News from Representative Heck

   




This week I voted NO on the irresponsible, deficit-exploding tax scam.

When Congress began discussing tax reform earlier this year, I was optimistic about the possibility of meaningful change and bipartisan consensus. There is no question we need to simplify the individual and corporate tax codes by closing deductions and loopholes. These gaps in our tax code may be good for the wealthy and the large corporations who have dedicated experts to do their taxes, but for most families, these loopholes and deductions do not provide tax relief they need and deserve.

Unfortunately, the bill that came up for a vote this week in the House is not tax reform; it is a government payout to the wealthy. Tax reform is difficult because it is budget-neutral, and for every give (usually lower rates), there is a take (usually closing loopholes). That process means some changes are welcomed by those who benefit while strongly opposed by others who may be negatively affected. The authors of this bill set out to do tax reform, but the hard choices were too tough. Instead of closing loopholes, this bill finances its tax cuts by borrowing $1.7 trillion.

I object to that approach on two grounds: deficits and fairness. This tax plan explodes the deficit while being radically unfair to middle class families. Although the budget deficit shrank by 70 percent from 2009 to 2015, it is now growing again, and this bill radically accelerates that growth at an unsustainable rate. If we are going to borrow $1.7 trillion, why not give each American taxpayer their fair share of $5000 each? Instead, this bill leaves half of working families with little or nothing while giving 83 percent of the tax cuts to the top one percent of income earners. This is Robin Hood in reverse.

Experts are still working to understand and model the economic impact of this law, so I’m sure that there will be more revelations in the weeks to come, but there are already more than enough reasons to reject this approach. This bill also:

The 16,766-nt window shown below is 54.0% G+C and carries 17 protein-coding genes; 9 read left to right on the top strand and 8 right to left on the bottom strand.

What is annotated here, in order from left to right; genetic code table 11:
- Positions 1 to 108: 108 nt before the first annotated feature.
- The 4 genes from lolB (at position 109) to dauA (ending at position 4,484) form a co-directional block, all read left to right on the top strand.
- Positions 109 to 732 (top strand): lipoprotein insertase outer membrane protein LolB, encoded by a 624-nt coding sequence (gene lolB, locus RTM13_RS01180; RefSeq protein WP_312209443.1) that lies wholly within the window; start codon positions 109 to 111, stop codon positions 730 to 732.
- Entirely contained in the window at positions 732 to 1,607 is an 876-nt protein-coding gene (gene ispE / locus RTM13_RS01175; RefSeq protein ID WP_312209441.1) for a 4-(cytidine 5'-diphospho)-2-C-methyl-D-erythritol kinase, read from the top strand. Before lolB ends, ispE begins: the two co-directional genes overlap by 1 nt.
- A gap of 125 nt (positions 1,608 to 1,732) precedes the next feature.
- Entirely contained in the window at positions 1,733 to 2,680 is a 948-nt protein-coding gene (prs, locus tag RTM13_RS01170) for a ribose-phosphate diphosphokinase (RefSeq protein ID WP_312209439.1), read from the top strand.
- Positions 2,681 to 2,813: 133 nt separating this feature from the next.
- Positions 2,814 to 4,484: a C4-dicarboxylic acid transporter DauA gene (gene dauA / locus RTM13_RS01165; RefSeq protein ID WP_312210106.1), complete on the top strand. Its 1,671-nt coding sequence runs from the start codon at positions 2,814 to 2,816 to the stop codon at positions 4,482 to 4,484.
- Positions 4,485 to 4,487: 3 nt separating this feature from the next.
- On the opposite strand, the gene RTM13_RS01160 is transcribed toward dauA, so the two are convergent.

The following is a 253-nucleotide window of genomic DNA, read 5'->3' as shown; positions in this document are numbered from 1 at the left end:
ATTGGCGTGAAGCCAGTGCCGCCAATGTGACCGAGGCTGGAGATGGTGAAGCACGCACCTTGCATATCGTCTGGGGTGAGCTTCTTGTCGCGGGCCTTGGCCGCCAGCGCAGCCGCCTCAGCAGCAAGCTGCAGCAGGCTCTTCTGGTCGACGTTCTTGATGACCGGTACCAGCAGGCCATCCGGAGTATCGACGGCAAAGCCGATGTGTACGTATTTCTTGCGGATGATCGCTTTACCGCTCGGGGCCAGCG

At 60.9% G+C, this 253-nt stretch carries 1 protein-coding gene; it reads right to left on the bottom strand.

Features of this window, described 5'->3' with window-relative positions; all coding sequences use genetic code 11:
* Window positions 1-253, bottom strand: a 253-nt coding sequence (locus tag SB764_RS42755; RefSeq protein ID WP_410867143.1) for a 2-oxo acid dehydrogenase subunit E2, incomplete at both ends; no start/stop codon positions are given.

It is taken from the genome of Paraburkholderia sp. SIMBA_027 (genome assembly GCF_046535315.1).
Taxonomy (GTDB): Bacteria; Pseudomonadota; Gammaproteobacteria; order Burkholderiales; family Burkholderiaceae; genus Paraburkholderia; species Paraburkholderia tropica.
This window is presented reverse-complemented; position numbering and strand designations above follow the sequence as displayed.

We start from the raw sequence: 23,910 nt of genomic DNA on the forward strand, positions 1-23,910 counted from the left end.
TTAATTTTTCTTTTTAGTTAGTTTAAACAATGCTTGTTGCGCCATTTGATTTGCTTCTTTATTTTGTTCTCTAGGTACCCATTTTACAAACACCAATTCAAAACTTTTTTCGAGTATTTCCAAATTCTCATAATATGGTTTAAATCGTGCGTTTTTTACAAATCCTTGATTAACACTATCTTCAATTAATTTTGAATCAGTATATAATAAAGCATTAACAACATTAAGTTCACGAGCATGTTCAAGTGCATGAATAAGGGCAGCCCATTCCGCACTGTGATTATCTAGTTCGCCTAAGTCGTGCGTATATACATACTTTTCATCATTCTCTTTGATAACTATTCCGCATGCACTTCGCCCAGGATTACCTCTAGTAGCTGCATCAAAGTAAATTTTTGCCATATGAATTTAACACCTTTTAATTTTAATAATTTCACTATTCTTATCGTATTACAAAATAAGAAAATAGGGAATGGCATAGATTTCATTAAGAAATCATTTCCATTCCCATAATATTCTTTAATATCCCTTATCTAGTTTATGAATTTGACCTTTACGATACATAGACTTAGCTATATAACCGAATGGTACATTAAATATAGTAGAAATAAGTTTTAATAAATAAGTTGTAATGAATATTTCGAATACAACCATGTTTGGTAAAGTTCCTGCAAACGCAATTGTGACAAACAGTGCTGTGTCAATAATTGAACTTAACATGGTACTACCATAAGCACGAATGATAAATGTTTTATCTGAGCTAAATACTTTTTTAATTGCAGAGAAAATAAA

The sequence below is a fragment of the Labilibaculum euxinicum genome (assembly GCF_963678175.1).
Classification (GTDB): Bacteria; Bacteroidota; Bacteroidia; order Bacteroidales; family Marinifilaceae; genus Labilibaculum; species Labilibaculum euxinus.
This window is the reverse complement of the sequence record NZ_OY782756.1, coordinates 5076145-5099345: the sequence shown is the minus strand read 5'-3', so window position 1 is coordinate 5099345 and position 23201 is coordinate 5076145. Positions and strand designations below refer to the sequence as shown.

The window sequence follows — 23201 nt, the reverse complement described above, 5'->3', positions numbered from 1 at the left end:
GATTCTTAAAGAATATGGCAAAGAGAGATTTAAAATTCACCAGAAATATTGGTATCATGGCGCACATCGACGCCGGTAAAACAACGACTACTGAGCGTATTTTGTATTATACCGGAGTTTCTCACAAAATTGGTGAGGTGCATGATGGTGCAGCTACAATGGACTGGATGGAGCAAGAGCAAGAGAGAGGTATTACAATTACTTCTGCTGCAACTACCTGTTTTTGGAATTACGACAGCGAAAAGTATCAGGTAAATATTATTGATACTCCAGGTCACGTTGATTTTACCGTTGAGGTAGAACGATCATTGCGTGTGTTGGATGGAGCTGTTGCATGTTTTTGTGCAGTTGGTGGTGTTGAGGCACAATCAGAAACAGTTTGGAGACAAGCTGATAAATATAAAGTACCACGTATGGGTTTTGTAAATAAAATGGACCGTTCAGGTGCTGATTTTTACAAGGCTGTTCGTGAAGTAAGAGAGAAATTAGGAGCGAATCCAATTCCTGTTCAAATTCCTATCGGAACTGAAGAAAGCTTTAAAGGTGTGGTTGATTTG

• forces $25 billion in annual cuts to Medicare because it violates the “pay-as-you-go” budget neutrality law that governs major legislation;
     
  • eliminates tax benefits for the working and middle-class taxpayers after a few short years, even though tax breaks for the largest corporations are made permanent;
     
  • repeals important provisions of the Affordable Care Act, which could result in 13 million fewer Americans having health care coverage and put Americans with pre-existing conditions at risk of losing their health care due to skyrocketing health insurance premiums (like what happened in our state in 1993); and
     
  • opens up the Arctic National Wildlife Refuge to drilling.

Last month, I sent out a survey to request your priorities for any tax reform effort. Your input indicates you share my serious concerns with this bill. The top three priorities were protecting Medicare, Medicaid, and Social Security, ensuring the top one percent of income earners pay their fair share, and providing tax relief for the middle class. After reviewing this proposal, 90 percent of people in our district surveyed do not have their highest priorities included in this "historic" tax overhaul.

Congress could have tackled tax reform in a bipartisan manner and delivered on the promise of tax relief for the middle class and those working hard to reach the middle class. But the Republican majority decided to instead conduct their own negotiations behind closed doors and pass this bill with only Republican support. There is clearly an opportunity being missed here. 

In the short time I’ve had the privilege to represent you in Congress, I’ve worked hard not to give in to the all-too-common tendency of resorting to hyperbole. It is therefore with measured thought that I write that I believe this is the worst bill I’ve voted on since coming to Congress. I ask you to join me in continuing the effort to enact a tax system that is fair and helps America become better and stronger.

  Sincerely,

Denny Heck
Your Member of Congress


 


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